On 28 June, the HSE notified the Department of Health that the HSE's Cork-Kerry community healthcare organisation had taken the difficult decision to close the Owenacurra centre in Midleton as the building is not fit for purpose. Owenacurra is a long-term residential centre with 19 residents but it also accommodates a mental health day service. The Mental Health Commission, as regulator, had raised serious concerns about the centre and the HSE shares those concerns. HSE estates confirmed that the building is in very poor condition with major defects and is not fit for purpose. It was originally planned to refurbish the building but as work progressed on those plans it became clear that no matter what refurbishment took place, the building could not meet either building or commission standards.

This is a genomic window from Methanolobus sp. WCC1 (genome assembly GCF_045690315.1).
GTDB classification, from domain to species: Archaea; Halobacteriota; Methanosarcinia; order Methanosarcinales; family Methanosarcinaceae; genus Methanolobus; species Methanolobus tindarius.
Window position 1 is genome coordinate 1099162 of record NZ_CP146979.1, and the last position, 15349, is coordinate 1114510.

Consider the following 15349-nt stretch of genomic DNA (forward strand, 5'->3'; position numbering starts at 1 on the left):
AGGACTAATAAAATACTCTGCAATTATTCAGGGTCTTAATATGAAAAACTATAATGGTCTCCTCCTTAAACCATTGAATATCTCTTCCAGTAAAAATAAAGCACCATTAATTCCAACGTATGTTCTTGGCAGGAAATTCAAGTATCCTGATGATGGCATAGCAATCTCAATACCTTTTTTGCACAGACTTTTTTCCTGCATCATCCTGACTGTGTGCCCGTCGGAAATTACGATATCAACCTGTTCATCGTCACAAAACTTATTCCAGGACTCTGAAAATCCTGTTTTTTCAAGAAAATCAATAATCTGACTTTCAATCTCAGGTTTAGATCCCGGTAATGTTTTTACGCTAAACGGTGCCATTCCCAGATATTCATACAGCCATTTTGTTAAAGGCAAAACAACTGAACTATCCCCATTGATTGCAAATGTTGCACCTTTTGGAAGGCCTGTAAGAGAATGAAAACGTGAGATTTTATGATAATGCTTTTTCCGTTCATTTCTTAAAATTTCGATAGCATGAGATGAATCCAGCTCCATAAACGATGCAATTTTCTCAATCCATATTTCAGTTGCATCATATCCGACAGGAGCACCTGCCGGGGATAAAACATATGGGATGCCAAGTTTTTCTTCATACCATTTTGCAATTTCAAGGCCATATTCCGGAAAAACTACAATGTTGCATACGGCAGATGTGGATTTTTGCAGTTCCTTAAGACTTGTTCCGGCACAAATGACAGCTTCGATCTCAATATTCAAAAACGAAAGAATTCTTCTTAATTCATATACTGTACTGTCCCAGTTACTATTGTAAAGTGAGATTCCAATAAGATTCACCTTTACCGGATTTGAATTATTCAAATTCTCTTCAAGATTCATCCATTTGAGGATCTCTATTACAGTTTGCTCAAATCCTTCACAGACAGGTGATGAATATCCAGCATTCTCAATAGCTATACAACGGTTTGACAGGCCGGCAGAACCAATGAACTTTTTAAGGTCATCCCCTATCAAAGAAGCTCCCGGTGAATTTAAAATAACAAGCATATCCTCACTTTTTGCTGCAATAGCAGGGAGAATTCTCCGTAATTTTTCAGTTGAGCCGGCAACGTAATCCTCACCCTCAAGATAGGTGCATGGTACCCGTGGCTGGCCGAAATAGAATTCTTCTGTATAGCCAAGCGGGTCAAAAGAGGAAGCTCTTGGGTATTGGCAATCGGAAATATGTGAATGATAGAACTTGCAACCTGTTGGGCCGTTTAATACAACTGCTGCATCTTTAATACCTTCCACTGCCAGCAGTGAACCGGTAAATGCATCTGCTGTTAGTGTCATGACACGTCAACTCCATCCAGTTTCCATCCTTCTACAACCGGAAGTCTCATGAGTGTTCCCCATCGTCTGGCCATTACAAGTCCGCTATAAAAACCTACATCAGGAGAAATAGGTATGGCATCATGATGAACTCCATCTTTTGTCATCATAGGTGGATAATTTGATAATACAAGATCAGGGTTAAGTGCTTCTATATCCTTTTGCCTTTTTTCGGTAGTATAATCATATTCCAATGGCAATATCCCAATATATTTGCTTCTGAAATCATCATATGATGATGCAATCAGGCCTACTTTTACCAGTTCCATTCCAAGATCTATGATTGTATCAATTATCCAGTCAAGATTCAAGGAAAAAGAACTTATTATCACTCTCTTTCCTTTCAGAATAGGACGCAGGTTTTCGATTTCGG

The HSE's priority is the welfare of the 19 residents of the centre. It has confirmed that all of the residents have had their needs assessed so that they can be appropriately placed in accordance with their assessed needs. I understand meetings with the multidisciplinary team to discuss options and the wishes of each individual resident, with family where consent is provided, are ongoing and I understand that it is planned to complete the programme of meetings this week. The multidisciplinary team continues to have ongoing discussions with all residents and a key contact lead is available as a facilitator for residents, families and the team. Social work input has been increased, including support from a housing co-ordinator, and increased consultant input is also available. A member of the independent Irish Advocacy Network is part of the project steering group, in addition to a mental health service user family member and carer engagement representative, to ensure the residents and families continue to have independent supports available throughout the process. The process of engagement with the staff is also being progressed, informed by the terms of the public service stability agreement 2021-22, Building Momentum, and underpinned by the nationally agreed redeployment protocol. The HSE is reviewing what healthcare services are required in the Cork-Kerry area and if this site is suitable for the delivery of any of these services. The future of the entire site will be considered at a later stage. A suspended mental health day service is also located within the building and work is under way to identify an alternative location for this service, as close as possible to the current location. The Deputy highlighted that people with mental health challenges may be moved to a strange place and he wants me to bring these views back to the Minister of State. He has also asked that this decision be paused. I will bring his concerns to the Minister of State tomorrow and see if she and her team can address them directly with him.